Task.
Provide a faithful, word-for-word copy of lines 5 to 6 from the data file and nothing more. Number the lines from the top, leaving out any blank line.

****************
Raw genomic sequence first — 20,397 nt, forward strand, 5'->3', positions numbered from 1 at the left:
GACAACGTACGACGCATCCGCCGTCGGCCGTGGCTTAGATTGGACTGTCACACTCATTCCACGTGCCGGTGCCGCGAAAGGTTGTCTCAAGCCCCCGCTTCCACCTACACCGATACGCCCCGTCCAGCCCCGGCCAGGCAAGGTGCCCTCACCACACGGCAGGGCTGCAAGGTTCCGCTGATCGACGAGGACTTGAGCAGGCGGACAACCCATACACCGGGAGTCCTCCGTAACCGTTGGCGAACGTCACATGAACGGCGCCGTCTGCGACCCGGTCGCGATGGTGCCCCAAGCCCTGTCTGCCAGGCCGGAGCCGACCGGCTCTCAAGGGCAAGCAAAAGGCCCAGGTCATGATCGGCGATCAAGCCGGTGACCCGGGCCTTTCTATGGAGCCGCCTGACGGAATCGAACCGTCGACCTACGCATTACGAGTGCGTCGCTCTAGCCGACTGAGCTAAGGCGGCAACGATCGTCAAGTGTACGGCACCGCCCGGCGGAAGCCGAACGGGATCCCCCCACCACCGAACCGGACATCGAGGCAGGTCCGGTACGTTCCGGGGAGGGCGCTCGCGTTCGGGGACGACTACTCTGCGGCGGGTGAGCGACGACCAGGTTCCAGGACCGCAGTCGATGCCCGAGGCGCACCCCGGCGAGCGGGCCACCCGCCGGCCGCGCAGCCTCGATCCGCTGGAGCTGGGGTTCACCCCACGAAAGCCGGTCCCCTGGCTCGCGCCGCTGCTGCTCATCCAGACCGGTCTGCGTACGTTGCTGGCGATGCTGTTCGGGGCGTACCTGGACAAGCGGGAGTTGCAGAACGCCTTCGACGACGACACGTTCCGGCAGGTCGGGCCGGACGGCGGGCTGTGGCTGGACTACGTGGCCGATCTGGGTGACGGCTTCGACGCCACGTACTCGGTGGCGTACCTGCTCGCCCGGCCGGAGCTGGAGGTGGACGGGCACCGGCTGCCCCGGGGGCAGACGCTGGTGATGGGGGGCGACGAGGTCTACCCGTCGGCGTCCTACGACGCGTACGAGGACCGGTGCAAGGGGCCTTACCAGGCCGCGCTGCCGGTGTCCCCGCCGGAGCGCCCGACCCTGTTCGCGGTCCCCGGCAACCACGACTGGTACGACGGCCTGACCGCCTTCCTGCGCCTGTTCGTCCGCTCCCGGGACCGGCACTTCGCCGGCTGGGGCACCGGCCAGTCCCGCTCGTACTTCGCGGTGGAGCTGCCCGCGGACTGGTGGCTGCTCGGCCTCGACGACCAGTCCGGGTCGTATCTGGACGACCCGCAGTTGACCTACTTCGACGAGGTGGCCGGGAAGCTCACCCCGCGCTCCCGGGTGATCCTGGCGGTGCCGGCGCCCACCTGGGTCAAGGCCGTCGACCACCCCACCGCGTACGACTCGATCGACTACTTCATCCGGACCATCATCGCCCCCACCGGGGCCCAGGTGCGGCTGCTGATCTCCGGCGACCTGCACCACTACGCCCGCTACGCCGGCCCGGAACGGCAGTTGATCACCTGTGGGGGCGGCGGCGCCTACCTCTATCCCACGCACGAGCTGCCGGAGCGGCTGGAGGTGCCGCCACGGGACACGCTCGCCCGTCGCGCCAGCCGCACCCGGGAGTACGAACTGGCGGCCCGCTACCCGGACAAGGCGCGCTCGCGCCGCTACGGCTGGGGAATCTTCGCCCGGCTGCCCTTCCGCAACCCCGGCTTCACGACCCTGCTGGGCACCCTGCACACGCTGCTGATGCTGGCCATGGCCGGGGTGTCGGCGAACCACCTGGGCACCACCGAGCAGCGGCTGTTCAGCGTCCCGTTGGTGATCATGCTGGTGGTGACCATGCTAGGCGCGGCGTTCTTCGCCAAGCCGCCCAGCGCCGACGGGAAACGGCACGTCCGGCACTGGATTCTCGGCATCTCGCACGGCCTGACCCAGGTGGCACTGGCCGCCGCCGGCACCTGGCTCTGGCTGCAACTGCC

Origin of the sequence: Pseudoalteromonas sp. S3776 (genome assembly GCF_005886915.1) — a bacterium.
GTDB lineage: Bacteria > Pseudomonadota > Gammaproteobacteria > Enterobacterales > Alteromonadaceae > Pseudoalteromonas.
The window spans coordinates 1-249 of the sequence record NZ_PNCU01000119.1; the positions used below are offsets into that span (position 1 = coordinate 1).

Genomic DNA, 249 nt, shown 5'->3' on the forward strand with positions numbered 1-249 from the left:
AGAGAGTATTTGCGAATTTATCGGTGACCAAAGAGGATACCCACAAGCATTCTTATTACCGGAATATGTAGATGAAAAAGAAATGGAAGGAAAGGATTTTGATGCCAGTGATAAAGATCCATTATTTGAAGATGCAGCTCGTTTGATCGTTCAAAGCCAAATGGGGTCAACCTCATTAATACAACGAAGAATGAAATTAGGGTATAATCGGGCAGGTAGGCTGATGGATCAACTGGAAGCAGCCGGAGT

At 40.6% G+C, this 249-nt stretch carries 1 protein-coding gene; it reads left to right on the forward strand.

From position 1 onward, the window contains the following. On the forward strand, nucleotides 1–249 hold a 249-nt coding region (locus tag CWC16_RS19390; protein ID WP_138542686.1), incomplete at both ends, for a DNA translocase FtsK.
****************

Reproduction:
The window spans coordinates 1-249 of the sequence record NZ_PNCU01000119.1; the positions used below are offsets into that span (position 1 = coordinate 1).

Genomic DNA, 249 nt, shown 5'->3' on the forward strand with positions numbered 1-249 from the left: